by Western Grebes Aechmophorus occidentalis
Western Grebes winter in the coastal marine waters of western North America, where they often form large flocks. Birds disperse from roosting flocks at dusk and begin foraging after sunset. Western Grebes are known to feed on pelagic-schooling fish, primarily herring (Clupea harengus). Observations with a night vision scope, confirm that grebes are solitary nocturnal foragers. This is particularly interesting because it is difficult to imagine how a predator, specializing on schooling fish, can locate and capture such mobile, cryptic, and evasive prey, in complete darkness.
Daytime-feeding birds which feed on pelagic fish, conduct dives in a series of bouts. Most dives are search dives where the bird does not encounter fish. It is likely that as many as 80% of dives are search dives and can be considered an energetic cost of foraging. I suggest that night-feeding grebes save a great portion of the energetic costs associated with search dives, by not initiating a dive unless they know that prey is available in surface waters. By using bioluminescence to track the presence of prey fish in surface waters, grebes do not initiate dives unless prey is nearby.
Grebes forage at night because they feed on fish that vertically migrate. During the day the fish remain at depths approaching 100 meters, but at night they follow their prey, zooplankton, which vertically migrate to surface waters. Since grebes are diving birds they benefit by having their prey closer to the surface. This does not explain, however, how they are able to locate and capture their prey in darkness.
In March and April of 1996, while conducting night observations, I noticed that there was much bioluminescence in the waters. When I encountered fish in surface waters, I could see bioluminescent trails left by individual fish fleeing the approach of the boat. Night foraging grebes appear to be looking into the water. Unlike daytime postures, their neck is held straight and angled forward. I suspect that grebes do not dive until they encounter fish in surface waters. Fish accelerating to flee the approaching grebe leave a trail of bioluminescence that betrays their presence. I suggest that Western Grebes save energy by not conducting search dives at night. By using bioluminescence as a cue to locate prey, grebes do not initiate dives until prey is available in surface waters.
This speculation is supported by research by Hobson (1966) and Hobson et al. (1981) who showed that nocturnally foraging reef fish used bioluminescence to betray the presence of prey. They also observed that bioluminescent illumination is strong enough for a human diver to detect and identify fish underwater. Other researchers have demonstrated the same advantage for fish predators feeding on invertebrate prey (Mensinger and Case 1992, Abrahams and Townsend 1993).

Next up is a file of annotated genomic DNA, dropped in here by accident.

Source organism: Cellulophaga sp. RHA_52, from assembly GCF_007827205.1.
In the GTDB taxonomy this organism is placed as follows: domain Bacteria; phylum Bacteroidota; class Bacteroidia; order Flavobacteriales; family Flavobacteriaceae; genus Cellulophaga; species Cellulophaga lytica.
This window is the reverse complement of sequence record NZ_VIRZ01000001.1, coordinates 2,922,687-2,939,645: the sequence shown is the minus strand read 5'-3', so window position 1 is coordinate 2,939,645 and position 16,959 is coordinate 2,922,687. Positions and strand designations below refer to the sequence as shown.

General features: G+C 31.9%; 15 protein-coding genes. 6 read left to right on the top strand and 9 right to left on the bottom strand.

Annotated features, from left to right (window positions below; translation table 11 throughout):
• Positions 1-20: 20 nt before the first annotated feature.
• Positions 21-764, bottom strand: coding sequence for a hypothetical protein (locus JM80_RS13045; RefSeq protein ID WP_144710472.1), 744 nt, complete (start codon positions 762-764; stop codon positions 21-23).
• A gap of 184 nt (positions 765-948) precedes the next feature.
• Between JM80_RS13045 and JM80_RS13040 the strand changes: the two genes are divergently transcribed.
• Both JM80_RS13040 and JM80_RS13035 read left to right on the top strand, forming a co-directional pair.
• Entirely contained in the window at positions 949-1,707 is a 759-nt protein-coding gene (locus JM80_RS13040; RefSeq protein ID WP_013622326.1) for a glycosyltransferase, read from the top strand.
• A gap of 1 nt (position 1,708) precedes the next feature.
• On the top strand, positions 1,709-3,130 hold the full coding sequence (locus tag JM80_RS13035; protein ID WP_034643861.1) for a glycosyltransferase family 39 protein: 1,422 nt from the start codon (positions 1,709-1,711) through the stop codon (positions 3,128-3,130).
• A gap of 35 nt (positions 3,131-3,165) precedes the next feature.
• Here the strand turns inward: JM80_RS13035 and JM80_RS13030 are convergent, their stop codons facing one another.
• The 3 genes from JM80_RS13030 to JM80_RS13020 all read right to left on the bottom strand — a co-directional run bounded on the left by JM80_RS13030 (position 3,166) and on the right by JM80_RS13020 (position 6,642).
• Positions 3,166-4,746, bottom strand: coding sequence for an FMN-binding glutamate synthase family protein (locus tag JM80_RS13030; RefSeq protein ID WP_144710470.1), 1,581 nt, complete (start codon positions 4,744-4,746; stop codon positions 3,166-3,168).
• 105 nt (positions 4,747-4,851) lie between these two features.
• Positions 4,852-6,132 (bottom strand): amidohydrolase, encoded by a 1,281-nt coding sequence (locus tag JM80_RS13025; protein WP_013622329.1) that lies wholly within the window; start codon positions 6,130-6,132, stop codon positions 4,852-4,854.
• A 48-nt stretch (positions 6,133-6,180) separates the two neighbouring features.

The Western Grebe has several unique morphological characteristics which set it apart from other diving birds sharing a similar foraging niche. The Western Grebe's bill appears to be adapted for spearing fish and the length and structure of its neck allow the sudden forward thrust of the head. These three morphological characteristics appear be correlated traits that allow the bill to functions as a spearing device.
Western Grebes have not been observed spearing prey. On one occasion, however, Bluegill Perch removed from the stomach of a grebe had a puncture wound passing completely through each fish. The only other birds known to hunt in this manner are anhingas and herons, which have similar bills, long necks, and convergent ostiological adaptations in the neck. Western Grebes spend 8 months of the year in coastal marine waters where they feed on schooling fish in the pelagic zone. It is difficult to understand how these birds would use a spearing mechanism to impale pelagic fish since this would require a lateral attack, usually achieved by stalking prey. Pelagic schooling fish are usually captured in active pursuit by diving birds.
It may be that night foraging grebes spear fish from the surface, something like a swimming heron. If they spear fish underwater, it has been suggested that they somehow stalk pelagic schooling fish. It is difficult to imagine how they might do this, but it offers a challenge for future research into the foraging strategy of this mysterious bird.
Nocturnal foraging by Western Grebes was first documented by James Clowater while he was observing the grebes wintering in Saanich Inlet in 1994.You can read more about this research in his Master's Thesis.
Download the Adobe Acrobat pdf file here: